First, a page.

The Law Is For Presidents Too

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Checks And Balances: A federal judge has told the government it can't implement ObamaCare because it's unconstitutional. Has the White House complied? No, it's knowingly breaking the law.

Less than three weeks ago, U.S. District Court Judge Roger Vinson ruled from his Florida courtroom that the Patient Protection and Affordable Care Act violated the Constitution.

No, he didn't order an injunction to shut down enforcement of the law as the plaintiffs had asked. But he did cite a previous case and note that his ruling "is the functional equivalent of an injunction."

As if he anticipated the administration ignoring his opinion, Vinson also wrote he expects the "executive branch" to "adhere to the law as declared by the court."

Given this, can there be any question he was saying the law cannot proceed as a function of government? In clear and certain terms even a non-lawyer could understand, the administration was told to cease and desist.

p02162011aOf course, the White House disputed the ruling and within hours vowed it would "proceed apace" with implementation. Officials decided that their disagreement, as well as their confidence that the ruling will be overturned, were reasons enough to dismiss the order.

The defiance was on display again last week. Testifying before the House Ways and Means Committee, Donald Berwick, administrator of the Centers for Medicare and Medicaid Services, told Rep. Lynn Jenkins, R-Kan., that "I will continue to implement it."

As if to back up Berwick's statements on the Hill, the White House included $465 million for carrying out the Democrats' health care overhaul in the president's $3.7 trillion budget released Monday.

On the same day the budget was delivered to Congress, there were reports that the Centers for Medicare and Medicaid Services are adding nearly 650 employees to work in the Center for Consumer Information and Insurance Oversight. "This office has been entrusted with the responsibility for implementing many major provisions of the historic health reform bill,"its website explains.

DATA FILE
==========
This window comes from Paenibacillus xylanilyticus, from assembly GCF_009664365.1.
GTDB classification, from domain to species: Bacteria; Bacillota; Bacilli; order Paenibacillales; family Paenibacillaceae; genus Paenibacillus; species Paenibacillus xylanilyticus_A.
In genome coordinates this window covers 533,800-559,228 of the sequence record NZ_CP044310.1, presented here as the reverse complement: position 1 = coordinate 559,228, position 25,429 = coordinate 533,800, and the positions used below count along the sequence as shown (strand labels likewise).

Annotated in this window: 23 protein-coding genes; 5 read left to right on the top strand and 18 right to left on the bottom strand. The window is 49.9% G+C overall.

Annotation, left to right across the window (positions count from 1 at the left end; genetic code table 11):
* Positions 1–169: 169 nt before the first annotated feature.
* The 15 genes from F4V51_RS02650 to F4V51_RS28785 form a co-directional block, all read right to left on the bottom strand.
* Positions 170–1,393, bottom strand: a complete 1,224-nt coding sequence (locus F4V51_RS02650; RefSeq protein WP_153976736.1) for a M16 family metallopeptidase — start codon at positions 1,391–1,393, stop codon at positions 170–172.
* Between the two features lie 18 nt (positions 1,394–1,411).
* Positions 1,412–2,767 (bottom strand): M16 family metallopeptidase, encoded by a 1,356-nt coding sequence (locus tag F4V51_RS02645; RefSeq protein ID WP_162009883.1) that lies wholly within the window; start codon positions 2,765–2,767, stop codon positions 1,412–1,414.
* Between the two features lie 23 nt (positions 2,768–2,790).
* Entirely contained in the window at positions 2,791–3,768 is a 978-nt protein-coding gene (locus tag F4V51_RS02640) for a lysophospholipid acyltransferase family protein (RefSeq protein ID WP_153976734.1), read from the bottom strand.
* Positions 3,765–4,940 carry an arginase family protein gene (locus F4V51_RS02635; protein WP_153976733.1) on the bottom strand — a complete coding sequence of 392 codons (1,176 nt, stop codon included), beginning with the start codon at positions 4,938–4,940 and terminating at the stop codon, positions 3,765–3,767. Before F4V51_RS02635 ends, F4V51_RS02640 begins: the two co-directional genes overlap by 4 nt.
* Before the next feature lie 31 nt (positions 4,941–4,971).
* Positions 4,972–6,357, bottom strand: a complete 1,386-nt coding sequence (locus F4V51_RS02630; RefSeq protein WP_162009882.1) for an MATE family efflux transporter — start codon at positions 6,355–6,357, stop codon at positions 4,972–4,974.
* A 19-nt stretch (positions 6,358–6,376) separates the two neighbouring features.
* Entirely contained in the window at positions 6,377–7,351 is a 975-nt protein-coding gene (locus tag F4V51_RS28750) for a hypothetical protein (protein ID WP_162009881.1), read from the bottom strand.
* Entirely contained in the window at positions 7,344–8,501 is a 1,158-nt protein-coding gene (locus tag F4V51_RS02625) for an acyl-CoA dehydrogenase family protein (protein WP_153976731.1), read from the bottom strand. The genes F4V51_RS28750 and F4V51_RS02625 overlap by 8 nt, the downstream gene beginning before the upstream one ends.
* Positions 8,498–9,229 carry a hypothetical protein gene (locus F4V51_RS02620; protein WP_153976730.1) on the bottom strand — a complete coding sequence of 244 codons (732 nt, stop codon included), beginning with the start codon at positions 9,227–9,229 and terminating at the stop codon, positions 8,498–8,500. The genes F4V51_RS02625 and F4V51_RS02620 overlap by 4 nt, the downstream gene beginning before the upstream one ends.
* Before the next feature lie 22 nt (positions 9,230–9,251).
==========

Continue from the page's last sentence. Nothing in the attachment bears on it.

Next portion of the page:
The center also has issued hundreds of waivers for businesses and groups that don't want to be forced into ObamaCare, a program that would make the Department of Health and Human Services the first $1 trillion federal agency.

Further defiance of Vinson's ruling is found at the IRS, which is asking for more than 1,000 new auditors and staffers and an additional $359 million to carry out the initial phases of ObamaCare. The IRS says it also needs new facilities.

The White House is fully within its prerogatives to believe Vinson's ruling is an outlier to be overturned. But it can't legitimately keep building the ObamaCare labyrinth just because it doesn't like the ruling. A law-abiding administration would delay implementation until the courts ruled its way.

If in the final ruling the White House is still prohibited from implementing the law, it should return to Congress and humbly try again, this time with the knowledge that at least one part of what had been included before could not be included this time.

But we'll believe that when we see it. This administration has a record of ignoring the rules.

If the White House continues to implement Obama-Care, it needs to be hauled back into court and administration officials should be forced to explain themselves to outraged lawmakers. The executive branch needs to be reminded that the other divisions of government are there to make sure it doesn't become a monarchy.

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